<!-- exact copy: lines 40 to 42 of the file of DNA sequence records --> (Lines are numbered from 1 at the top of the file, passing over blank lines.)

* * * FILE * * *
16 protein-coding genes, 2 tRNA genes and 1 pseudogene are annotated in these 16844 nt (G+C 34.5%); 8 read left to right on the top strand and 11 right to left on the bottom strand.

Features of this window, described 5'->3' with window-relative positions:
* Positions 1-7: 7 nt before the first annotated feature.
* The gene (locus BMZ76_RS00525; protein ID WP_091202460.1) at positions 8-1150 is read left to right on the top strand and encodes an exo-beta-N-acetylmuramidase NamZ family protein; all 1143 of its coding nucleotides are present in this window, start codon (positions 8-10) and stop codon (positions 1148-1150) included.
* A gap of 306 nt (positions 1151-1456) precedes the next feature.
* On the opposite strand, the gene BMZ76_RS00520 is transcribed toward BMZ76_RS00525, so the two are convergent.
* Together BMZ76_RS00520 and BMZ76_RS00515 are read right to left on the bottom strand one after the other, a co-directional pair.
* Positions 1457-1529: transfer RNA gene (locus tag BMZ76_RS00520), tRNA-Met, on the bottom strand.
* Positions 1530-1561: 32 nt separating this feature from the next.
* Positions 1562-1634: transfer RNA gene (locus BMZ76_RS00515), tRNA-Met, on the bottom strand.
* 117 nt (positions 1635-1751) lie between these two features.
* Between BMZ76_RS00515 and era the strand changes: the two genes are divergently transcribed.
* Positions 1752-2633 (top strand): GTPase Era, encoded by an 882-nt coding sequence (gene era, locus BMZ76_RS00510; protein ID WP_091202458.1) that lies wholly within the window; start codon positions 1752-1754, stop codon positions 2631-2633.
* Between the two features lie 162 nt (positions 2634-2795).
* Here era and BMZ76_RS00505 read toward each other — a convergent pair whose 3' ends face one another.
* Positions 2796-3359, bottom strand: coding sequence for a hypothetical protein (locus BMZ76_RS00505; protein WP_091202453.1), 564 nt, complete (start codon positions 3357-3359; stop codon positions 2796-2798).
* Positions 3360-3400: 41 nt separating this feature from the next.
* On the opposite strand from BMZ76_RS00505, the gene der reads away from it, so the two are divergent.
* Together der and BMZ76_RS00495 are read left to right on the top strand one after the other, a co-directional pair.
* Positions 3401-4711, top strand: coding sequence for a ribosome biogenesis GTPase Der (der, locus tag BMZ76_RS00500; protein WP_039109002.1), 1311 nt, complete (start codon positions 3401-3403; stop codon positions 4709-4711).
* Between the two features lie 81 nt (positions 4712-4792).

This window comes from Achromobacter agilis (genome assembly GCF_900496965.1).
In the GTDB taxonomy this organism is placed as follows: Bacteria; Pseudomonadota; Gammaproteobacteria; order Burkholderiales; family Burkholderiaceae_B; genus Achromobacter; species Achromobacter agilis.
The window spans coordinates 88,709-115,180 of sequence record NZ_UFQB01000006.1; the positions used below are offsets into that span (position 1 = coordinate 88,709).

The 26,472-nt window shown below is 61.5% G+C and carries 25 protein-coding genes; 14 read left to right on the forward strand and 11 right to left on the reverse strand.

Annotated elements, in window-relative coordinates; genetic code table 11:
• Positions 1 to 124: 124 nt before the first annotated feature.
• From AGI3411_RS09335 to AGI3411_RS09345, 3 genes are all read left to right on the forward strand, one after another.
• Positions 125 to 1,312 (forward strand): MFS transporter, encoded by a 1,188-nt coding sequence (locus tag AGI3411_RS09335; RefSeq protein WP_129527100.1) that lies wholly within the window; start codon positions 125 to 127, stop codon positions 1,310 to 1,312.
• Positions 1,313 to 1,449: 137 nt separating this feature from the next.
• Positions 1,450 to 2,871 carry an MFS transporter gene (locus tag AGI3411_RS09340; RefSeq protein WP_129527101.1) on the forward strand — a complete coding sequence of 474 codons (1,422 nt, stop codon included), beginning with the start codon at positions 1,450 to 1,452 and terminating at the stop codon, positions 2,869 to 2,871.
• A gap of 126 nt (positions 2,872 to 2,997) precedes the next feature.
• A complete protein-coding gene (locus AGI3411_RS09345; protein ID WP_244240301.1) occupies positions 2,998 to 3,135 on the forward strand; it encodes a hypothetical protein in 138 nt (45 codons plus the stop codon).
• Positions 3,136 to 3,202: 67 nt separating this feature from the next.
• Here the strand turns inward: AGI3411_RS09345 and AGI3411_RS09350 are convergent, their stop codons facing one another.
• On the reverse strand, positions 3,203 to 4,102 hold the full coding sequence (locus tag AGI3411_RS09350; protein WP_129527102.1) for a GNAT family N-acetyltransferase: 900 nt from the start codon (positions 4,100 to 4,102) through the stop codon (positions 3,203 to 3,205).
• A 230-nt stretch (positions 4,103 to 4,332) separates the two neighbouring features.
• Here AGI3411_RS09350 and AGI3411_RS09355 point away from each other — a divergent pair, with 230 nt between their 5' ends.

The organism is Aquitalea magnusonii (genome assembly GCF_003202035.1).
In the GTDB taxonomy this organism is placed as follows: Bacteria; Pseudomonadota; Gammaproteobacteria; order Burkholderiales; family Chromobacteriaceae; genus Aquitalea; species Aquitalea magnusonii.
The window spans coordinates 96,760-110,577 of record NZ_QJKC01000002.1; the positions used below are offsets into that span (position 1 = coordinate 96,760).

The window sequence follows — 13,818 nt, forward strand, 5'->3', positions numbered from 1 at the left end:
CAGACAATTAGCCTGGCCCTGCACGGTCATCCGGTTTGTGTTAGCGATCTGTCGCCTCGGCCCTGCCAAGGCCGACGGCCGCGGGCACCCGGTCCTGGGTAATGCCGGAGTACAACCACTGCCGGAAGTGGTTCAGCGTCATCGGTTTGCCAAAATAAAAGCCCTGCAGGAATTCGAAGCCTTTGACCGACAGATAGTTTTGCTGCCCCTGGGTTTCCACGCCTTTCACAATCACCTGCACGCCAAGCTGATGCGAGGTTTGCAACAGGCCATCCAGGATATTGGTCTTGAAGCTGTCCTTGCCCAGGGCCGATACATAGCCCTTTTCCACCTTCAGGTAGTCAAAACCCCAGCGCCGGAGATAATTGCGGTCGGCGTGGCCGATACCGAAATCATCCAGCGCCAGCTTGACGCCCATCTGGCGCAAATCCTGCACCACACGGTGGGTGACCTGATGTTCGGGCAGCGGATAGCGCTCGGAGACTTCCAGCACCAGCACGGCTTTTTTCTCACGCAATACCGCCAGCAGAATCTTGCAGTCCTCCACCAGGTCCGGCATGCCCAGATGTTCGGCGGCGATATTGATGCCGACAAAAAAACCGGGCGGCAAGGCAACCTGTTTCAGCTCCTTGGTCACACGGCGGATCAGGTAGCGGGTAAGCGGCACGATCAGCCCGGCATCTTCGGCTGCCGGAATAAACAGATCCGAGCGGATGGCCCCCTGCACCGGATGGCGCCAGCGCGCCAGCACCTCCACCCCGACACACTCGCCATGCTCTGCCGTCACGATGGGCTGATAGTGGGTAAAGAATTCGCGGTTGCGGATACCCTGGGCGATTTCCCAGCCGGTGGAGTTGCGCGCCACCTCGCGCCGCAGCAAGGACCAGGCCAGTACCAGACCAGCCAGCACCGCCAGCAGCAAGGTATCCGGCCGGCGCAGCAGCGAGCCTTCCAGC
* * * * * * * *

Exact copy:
In the GTDB taxonomy this organism is placed as follows: Bacteria; Pseudomonadota; Gammaproteobacteria; order Burkholderiales; family Chromobacteriaceae; genus Aquitalea; species Aquitalea magnusonii.
The window spans coordinates 96,760-110,577 of record NZ_QJKC01000002.1; the positions used below are offsets into that span (position 1 = coordinate 96,760).

The window sequence follows — 13,818 nt, forward strand, 5'->3', positions numbered from 1 at the left end: